What would you do with an extra $6000?

by unshodashish on May 12, 2012

Just how much do you think your running shoes are costing you? Besides your good health, I mean.

Runner’s World estimates that runners go through 3.1 pairs of running shoes each year.

How much does a pair of these shoes cost? For the sake of simplicity, let’s call it $100, which is actually pretty conservative – the toe shoes are $80-90, before tax, and most beefier shoes are more. Much more, in some cases. And of course, shoe prices keep going up and up, but we’ll ignore that for now.

And how many more years do you plan to keep running? Let’s call it 40. (Though I realize that running injuries will unfortunately stop many of you before the 40-year mark, but I did say “plan.”)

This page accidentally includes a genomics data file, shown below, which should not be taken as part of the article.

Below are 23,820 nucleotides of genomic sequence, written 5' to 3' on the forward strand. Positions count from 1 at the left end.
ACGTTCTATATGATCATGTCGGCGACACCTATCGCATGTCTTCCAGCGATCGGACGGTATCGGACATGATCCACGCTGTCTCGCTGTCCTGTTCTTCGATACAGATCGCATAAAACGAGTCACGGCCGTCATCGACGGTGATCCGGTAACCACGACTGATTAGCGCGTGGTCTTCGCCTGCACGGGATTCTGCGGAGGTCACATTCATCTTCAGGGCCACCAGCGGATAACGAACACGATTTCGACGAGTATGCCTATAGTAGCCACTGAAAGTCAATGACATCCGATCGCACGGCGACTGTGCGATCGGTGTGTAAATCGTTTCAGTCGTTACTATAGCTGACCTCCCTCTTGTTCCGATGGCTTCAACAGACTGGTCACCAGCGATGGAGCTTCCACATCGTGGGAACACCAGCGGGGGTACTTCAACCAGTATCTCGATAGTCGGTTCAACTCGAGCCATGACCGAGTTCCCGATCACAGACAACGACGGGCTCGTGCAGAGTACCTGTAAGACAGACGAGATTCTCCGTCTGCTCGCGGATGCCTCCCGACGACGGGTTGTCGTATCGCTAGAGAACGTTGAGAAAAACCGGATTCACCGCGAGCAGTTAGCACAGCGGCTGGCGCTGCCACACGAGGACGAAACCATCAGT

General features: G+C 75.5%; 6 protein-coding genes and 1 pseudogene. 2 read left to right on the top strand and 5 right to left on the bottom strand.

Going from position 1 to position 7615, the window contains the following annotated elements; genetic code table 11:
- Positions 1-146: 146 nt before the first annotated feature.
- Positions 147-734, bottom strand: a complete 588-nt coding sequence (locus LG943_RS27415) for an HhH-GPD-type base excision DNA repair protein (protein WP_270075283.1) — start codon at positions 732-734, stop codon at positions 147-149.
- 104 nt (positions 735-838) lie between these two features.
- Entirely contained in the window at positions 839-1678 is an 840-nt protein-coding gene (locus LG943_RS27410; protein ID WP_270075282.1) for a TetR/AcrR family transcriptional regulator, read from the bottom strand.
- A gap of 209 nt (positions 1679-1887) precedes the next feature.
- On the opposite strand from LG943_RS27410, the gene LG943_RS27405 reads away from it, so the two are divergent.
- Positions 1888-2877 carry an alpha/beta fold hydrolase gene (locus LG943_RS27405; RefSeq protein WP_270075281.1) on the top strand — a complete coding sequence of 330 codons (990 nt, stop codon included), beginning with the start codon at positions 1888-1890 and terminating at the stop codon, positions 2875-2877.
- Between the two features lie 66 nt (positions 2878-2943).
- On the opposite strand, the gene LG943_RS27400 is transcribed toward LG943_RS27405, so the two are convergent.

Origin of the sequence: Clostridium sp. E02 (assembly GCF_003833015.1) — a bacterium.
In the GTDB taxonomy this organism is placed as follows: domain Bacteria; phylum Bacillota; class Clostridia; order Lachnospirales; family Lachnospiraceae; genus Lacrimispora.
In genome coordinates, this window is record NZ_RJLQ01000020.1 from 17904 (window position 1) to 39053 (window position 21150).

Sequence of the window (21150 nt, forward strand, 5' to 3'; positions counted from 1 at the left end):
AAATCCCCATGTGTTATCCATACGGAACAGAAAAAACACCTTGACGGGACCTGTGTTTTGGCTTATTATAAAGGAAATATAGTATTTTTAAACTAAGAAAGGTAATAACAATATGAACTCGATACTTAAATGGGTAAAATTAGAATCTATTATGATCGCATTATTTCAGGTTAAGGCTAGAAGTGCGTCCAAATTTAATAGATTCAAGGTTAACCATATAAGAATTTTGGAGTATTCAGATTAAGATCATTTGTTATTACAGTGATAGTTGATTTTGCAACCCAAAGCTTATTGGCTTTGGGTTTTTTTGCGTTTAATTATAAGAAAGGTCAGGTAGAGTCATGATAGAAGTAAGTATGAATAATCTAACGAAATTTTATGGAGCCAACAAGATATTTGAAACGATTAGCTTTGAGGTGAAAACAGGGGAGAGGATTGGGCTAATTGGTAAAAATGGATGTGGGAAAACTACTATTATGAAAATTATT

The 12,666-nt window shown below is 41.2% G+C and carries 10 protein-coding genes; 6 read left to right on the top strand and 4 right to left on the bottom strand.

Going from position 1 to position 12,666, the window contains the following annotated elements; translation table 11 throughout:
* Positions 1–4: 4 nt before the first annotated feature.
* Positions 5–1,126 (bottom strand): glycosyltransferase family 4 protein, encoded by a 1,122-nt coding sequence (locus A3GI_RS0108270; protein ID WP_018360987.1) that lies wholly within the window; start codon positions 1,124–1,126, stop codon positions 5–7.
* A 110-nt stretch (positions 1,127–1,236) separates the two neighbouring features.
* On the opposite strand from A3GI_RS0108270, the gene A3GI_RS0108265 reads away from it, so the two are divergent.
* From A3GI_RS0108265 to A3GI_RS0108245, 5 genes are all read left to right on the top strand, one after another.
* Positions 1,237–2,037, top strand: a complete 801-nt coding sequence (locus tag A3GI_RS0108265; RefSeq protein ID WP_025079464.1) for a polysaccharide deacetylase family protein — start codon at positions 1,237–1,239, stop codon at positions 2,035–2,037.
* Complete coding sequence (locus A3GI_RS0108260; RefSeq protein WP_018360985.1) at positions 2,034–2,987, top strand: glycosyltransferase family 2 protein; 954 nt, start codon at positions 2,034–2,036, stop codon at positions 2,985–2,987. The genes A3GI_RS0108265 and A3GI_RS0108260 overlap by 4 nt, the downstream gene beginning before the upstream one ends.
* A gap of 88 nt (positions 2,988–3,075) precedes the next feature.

How about an interest rate? Does 4% sound good to you? I’m pretty confident that 4% is more than your bank is paying, so to be conservative, I’ll pick that.

Now let’s geek out for an instant. What I want to do is calculate the “present value” of all the money you will be spending on running shoes over the next 40 years, using the assumptions above: 3.1 shoes/year, $100/shoe, 40 years, and a 4% interest rate in your savings account.

Let me plug those numbers into my trusty HP 12C Financial Calculator. ┬áRunning … running (yes, it says “running”!) … and it spits out … $6135.76. That’s right. The money you can expect to spend on running shoes over your lifetime is the same as $6000 in your hands right now. (Only getting 2% interest? You think shoe prices will go up? That only makes it much worse. For you, I mean – not for the shoe companies.) And this is even before I count up the cost of all those pesky orthotics and doctor’s visits and MRIs and crutches and eventually a big leather couch and wall-sized plasma TV because you’re too injured to run.

Just Say No.

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